Mutinies

Italy
Views from the Castello Aragonese, Ischia.

(Definitely not the first person to make this observation, but I’m going to make it anyway.) When you are well, your body is invisible. The body is this lovely, useful scaffolding, like a shoe so comfortable you forget you are wearing shoes.

But when you are unwell, the metaphor is no longer useful. Illness is not an uncomfortable shoe; illness is a mutiny. When you are unhealthy, you feel betrayed. You turn your back and see that your team has abandoned you; your family, those you knew and loved, have not only rejected you but decided that you’re the target now. They’re out to get you, and you never thought this day would come, not from your beloveds, not from the heartbeat that was so strong and regular, not from the hearing that never faltered, not from the immune system that shielded you day in and day out. The feeling of betrayal is really what lurks beneath that pervasive grief of illness, especially chronic illness. The traitorous war is never over, and you’re always on the losing team.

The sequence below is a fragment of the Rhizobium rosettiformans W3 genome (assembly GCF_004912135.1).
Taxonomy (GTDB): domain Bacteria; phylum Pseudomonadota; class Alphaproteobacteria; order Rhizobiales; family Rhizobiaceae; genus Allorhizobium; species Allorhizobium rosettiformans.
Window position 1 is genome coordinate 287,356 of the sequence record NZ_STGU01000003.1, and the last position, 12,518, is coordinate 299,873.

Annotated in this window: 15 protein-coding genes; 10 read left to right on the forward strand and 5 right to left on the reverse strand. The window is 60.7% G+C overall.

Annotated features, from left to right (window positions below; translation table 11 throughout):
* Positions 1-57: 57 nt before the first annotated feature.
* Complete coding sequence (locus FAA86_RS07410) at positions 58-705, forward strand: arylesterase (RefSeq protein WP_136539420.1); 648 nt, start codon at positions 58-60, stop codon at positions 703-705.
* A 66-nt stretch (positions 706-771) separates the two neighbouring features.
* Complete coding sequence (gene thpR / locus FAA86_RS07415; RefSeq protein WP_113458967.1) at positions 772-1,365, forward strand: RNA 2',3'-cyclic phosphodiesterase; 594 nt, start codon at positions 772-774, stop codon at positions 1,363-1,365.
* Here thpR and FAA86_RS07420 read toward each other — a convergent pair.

Grateful for

  • Coming home and wanting to come home
  • Fireflies, standing on the back deck and watching them light up the dark trees with G.
  • Friends who make us dinner and let us talk about Italy, even though it’s really boring to listen to people talk about their trips, they always act interested
  • Friends who went to Italy and shared slideshows with us and let us try our best rendition at Neapolitan pizza on them
  • Coming back to work! I genuinely missed my team.
  • Stupid pups who love being alive
  • A refreshed desire to read everything in sight
  • A flourishing front yard, even though I’m anxious to transplant things I underestimated

“Love came to confirm all of the old things whose existence she only knew of without ever having accepted or felt them. The world spun under her feet, there were two sexes among humans, a line connected hunger to satisfaction, animal love, rainwater headed for the sea, children were growing beings, in the earth the sprout would become a plant. She could not longer deny… what? She wondered in suspense. The luminous centre of things, the confirmation underpinning everything, the harmony that existed beneath the things she didn’t understand.”

Near to the Wild Heart, Clarice Lispector

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